The hangboard is one of the most effective tools available to the modern climber. Properly regimented, a consistent hangboard workout can make you feel like you have wings; helping you to fly up those projects that, for so long, evaded your every attempt.
Still, there is a caveat: when approached in the wrong way, hangboarding can lead to serious injury, setting you back weeks or even months! For this reason, it is imperative that any hangboard session – regardless of intensity – starts with a good hangboard warm-up.
The Importance Of Warming Up
In a physiological sense, warming up for any athletic activity is never a bad idea. Before any strengthening work can be done, the muscles in the body need to be oxygenated. Cardio, dynamic stretching and strength-based movement (well below your max threshold) can all be used toward this end.
Light jogging, medium-intensity yoga and even push-ups are all great ways to get the body moving. When the heart rate is elevated, fresh blood is sent to the extremities (the limbs) and the tissue receives the oxygen it needs for optimal performance.
In addition to giving the muscles a chance to “breathe,” warming up also animates the connection between the muscles and nerves. When the nervous system and the musculoskeletal system are in sync, there is greater efficiency in the way the body moves.
What Injuries Can Result From Hangboarding?
Before we get into the ins and outs of a hangboard warm-up, it is important to take a look at what can happen if you don’t warm up properly. Hangboarding is used by intermediate to advanced climbers who already have basic finger strength. In fact, you’ll find that a lot of climbing gyms will have a sign next to their hangboards to say that it shouldn’t be used by beginners.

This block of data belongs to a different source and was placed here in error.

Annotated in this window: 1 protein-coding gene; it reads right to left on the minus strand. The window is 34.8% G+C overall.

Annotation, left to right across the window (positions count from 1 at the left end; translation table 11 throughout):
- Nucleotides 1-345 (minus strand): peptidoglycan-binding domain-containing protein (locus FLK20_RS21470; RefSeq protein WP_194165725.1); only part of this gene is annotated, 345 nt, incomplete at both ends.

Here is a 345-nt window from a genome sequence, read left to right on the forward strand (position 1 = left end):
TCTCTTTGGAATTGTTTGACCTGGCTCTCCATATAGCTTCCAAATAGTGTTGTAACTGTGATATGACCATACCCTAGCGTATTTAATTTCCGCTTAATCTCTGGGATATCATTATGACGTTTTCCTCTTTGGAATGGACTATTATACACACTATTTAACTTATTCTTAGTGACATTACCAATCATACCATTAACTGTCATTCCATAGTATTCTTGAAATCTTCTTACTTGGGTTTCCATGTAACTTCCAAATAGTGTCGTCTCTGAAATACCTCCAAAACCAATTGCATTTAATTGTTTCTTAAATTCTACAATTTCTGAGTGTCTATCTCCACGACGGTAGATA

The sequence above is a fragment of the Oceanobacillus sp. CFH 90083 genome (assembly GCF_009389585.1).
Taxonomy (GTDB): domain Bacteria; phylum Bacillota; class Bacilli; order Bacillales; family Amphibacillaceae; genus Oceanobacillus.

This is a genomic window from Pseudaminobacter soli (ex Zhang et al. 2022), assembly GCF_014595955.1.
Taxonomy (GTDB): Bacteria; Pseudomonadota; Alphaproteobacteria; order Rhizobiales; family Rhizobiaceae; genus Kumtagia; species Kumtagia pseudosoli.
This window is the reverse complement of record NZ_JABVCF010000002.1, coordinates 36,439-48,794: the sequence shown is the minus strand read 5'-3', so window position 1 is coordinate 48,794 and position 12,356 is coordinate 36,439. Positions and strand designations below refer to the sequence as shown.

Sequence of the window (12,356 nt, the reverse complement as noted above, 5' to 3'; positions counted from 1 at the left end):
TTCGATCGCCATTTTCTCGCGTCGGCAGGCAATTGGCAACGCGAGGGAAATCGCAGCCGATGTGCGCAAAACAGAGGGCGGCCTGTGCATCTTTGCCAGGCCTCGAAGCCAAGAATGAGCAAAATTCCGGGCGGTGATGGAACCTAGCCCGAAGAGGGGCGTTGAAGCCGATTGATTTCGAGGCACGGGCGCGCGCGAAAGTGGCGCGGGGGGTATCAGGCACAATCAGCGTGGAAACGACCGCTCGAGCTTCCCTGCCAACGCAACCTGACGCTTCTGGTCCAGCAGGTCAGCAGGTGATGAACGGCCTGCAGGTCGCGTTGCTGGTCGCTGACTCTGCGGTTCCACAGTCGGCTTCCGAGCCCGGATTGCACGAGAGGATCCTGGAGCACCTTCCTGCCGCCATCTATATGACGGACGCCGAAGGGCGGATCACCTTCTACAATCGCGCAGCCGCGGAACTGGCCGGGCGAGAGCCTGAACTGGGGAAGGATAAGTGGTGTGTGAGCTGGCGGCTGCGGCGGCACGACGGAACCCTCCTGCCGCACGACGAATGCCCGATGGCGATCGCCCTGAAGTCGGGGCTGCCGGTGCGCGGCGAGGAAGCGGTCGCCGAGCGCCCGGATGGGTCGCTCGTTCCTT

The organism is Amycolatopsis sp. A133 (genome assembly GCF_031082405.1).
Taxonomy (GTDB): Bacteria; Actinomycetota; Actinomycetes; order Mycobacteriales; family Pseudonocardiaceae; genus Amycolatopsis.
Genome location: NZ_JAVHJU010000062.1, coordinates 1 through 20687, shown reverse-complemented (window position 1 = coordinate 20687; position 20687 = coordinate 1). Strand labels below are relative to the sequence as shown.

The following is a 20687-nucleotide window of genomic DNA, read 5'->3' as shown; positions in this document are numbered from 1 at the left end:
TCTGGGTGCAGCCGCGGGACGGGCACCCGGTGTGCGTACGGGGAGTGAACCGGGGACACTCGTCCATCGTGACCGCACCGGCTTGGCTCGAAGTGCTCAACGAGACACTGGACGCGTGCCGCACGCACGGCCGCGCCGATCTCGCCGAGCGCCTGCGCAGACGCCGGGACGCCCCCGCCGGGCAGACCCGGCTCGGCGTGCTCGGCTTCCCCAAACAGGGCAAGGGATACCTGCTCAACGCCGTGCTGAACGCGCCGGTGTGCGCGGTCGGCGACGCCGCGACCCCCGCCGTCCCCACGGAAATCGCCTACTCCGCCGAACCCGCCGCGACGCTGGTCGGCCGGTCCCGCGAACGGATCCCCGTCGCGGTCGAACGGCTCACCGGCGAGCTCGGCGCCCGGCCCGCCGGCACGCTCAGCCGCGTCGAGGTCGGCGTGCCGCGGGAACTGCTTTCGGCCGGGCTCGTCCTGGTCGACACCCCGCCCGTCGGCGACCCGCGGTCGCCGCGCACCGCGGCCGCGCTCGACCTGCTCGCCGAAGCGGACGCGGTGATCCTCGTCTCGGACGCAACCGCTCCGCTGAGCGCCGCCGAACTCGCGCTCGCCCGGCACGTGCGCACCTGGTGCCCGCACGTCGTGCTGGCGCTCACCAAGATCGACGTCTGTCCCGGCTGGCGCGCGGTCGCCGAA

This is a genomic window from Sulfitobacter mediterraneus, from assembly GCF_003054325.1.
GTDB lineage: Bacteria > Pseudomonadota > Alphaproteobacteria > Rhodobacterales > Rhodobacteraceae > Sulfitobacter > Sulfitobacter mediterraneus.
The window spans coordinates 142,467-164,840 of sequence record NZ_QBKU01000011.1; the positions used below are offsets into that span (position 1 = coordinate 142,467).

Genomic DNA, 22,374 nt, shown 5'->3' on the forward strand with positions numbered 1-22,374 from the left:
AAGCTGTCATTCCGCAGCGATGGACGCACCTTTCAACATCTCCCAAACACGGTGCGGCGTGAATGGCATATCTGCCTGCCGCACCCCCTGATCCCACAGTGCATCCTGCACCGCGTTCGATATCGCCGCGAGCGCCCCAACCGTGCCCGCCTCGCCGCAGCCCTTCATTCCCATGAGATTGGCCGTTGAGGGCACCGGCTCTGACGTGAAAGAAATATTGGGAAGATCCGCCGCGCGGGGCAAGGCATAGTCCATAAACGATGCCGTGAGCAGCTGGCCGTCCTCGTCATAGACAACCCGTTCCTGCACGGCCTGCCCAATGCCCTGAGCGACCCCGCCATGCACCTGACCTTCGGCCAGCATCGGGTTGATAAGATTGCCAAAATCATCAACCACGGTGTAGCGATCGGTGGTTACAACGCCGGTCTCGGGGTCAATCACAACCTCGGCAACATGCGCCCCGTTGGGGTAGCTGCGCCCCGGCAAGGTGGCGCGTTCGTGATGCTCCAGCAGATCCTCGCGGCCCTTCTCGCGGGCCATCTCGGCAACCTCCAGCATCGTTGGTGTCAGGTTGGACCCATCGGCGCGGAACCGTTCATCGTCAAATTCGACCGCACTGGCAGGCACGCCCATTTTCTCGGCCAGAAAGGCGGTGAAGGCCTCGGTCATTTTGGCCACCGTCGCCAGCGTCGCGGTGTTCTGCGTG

I am at a level where I can hangboard but as someone who took a long time to learn the virtues of warming up, I can speak to the dangers of jumping straight into something like hangboarding.
The most common hangboard injury is an A2 pulley, sprain or tendon rupture. If not warmed up properly, it is easy for one of these tendons to pop (you will literally hear a pop), followed by swelling and reduced mobility.
When you are young and your body bounces back from injury, it can be easy to put lasting damage out of mind. Your hormones are still raging and nothing seems out of your grasp, so you charge headlong into the fray and give it everything you’ve got. I get it, I want to jump straight into it too, warming up is boring, right? Then, laid up from a finger flexor injury, all you can do is feel angry at your body for its betrayal. If only you had warmed up first!
How To Warm Up For Hangboarding
Having a hangboard mounted somewhere in the house is a great way to get a workout in, even without going to the gym. Still, it is easy to get caught up in the convenience of having one in the next room – and even easier to neglect your warming-up duties. All of the same warm-up tactics mentioned above can be used: jump roping, medium-intensity yoga, etc.
I know what you’re going to say, skipping isn’t a finger warm-up exercise. Yes, but the point is to get blood pumping through the whole body. In turn, that will increase flexibility in your fingers and should (hopefully) prevent injuries.
Here are some warm-up exercises I have incorporated in my hangboard sessions!
We’re not running a marathon here, just a gentle jog on the spot will do. This will help get that heart rate up and the blood flowing through the body. If you can get your hands on a skipping rope too that would be great on-the-spot cardio warm-up.
You can also do things like mountain climbers, high knees, or anything cardio-based that will elevate your heart rate.
Finger Flicks & Resistance Band